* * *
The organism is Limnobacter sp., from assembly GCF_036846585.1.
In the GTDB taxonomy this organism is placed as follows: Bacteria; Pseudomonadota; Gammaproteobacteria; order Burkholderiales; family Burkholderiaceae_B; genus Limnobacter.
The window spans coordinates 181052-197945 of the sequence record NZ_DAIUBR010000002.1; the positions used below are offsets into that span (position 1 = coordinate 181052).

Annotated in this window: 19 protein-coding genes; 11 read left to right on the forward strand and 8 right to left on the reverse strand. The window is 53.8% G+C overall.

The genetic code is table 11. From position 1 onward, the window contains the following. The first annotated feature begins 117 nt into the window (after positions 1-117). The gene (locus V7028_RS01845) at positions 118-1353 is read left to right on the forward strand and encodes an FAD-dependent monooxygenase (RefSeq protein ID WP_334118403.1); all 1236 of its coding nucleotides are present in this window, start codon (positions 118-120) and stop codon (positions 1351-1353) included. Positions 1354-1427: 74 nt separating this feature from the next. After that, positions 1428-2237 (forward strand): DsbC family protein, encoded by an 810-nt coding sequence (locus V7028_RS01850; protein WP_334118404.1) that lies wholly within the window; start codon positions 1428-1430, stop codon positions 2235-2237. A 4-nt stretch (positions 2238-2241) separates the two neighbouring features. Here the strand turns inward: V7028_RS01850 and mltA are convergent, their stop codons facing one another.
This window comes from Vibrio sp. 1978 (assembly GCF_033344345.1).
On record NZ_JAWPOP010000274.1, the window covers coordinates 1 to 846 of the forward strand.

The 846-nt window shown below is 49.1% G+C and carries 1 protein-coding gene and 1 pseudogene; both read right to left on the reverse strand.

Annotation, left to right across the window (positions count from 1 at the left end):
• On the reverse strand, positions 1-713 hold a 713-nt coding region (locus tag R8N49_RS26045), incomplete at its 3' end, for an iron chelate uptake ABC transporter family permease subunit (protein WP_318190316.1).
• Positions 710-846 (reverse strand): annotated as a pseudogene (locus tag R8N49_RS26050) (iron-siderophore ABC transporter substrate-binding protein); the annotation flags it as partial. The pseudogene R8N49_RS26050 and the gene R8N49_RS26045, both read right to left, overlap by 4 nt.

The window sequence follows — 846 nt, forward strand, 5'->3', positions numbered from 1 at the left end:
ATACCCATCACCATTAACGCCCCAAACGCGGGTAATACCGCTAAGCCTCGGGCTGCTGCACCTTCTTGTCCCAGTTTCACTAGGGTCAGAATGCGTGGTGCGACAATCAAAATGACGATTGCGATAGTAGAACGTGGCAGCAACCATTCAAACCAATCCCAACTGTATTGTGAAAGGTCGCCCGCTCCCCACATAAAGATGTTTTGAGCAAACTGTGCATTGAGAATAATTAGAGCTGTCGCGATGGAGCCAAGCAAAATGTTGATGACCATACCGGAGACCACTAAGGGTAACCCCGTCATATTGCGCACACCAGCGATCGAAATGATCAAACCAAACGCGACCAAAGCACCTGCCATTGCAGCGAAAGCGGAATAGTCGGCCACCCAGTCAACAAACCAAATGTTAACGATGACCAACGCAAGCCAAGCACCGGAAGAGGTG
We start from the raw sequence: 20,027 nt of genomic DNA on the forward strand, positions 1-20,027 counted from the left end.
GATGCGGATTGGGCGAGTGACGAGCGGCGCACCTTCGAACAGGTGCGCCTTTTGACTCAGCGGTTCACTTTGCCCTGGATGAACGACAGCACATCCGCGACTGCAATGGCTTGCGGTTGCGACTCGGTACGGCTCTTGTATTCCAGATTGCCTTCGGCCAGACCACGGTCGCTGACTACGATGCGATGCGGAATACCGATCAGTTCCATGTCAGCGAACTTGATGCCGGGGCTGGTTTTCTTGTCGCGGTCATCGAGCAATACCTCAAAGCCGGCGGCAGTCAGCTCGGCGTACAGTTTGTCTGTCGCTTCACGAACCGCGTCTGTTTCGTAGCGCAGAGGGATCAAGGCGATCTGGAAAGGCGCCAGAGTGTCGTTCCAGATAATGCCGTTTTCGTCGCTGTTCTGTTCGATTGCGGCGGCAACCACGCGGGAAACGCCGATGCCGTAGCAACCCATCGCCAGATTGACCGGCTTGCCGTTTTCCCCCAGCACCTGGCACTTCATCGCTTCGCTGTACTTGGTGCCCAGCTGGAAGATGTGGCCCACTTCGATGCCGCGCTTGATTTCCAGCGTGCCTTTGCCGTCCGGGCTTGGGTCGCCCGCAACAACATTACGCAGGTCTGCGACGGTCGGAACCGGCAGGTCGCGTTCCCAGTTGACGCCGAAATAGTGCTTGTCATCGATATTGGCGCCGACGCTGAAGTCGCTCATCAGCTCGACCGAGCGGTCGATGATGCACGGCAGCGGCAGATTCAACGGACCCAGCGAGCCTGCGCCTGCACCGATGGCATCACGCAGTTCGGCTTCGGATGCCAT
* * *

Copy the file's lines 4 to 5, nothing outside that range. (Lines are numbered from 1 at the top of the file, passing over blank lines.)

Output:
Annotated in this window: 19 protein-coding genes; 11 read left to right on the forward strand and 8 right to left on the reverse strand. The window is 53.8% G+C overall.

The genetic code is table 11. From position 1 onward, the window contains the following. The first annotated feature begins 117 nt into the window (after positions 1-117). The gene (locus V7028_RS01845) at positions 118-1353 is read left to right on the forward strand and encodes an FAD-dependent monooxygenase (RefSeq protein ID WP_334118403.1); all 1236 of its coding nucleotides are present in this window, start codon (positions 118-120) and stop codon (positions 1351-1353) included. Positions 1354-1427: 74 nt separating this feature from the next. After that, positions 1428-2237 (forward strand): DsbC family protein, encoded by an 810-nt coding sequence (locus V7028_RS01850; protein WP_334118404.1) that lies wholly within the window; start codon positions 1428-1430, stop codon positions 2235-2237. A 4-nt stretch (positions 2238-2241) separates the two neighbouring features. Here the strand turns inward: V7028_RS01850 and mltA are convergent, their stop codons facing one another.